# Why do you set a hyperbola equation to 0 to find the equation of the asymptotes?

I saw this solution to finding the equations of the asymptotes of the hyperbola of form $$\frac{x^2}{a^2} - \frac{y^2}{b^2} = 1$$. To find the asymptotes, you let the right hand side equal 0, then rearrange to get your equation. Like this: $$\frac{x^2}{a^2} + \frac{y^2}{b^2} = 0$$, then $$\frac{x^2}{a^2} = \frac{y^2}{b^2}$$, then $$\pm\frac xa = \frac yb$$, and thus $$y = \pm \frac bax$$. I do not understand why you set it equal to $$0$$, though. I get that the asymptotes shouldn't be part of the graph, so we set it to zero to find the points not on the hyperbola, but why set it to 0?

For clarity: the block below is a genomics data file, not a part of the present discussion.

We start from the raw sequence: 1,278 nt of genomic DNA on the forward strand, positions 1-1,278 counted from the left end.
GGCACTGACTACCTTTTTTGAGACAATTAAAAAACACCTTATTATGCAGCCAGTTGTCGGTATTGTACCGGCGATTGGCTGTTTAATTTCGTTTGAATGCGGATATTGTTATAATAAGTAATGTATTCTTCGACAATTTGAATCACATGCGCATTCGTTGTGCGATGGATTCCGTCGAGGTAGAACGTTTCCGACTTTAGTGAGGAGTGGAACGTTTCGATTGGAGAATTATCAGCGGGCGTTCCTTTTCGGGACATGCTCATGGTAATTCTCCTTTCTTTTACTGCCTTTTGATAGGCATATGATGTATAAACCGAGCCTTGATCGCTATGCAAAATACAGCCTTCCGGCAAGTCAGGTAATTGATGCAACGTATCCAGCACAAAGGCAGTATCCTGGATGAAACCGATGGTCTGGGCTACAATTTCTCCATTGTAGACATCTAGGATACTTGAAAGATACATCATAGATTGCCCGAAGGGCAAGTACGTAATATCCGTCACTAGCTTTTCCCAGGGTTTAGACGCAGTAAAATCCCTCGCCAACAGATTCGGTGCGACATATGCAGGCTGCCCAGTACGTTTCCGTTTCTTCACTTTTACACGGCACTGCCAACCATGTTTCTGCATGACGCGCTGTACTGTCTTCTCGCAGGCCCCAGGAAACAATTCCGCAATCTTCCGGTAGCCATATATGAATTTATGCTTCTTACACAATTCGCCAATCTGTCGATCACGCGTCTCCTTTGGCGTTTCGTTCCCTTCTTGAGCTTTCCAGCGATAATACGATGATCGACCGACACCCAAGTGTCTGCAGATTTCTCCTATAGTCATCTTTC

## 2 Answers

An asymptote denotes a tendency, when a variable goes to infinity.

When $$x$$ or $$y$$ tends to infinity the finite terms contribute only insignificantly . Dividing by $$y^2$$

$$\frac{x^2}{a^2 y^2} - \frac{1}{b^2} = \frac{1}{y^2}$$

In order to trace to what curve the graph tends to, we need to a priori set the small finite fraction ... including the increasing denominator ... to zero.

Hint:

See $$\#313$$ of The elements of coordinate geometry

From the $$\#324$$ of the same, the equation to the asymptotes only differs from any hyperbola by a constant.

So, here the equation of the pair of asymptotes here will be $$\dfrac{x^2}{a^2}-\dfrac{y^2}{b^2}=K$$ where $$K$$ is any arbitrary constants

$$\begin{pmatrix} \dfrac1{a^2} & 0&0\\0&\dfrac1{b^2}&0\\0&0&-K\end{pmatrix}=0\implies \dfrac{-K}{a^2b^2}=0$$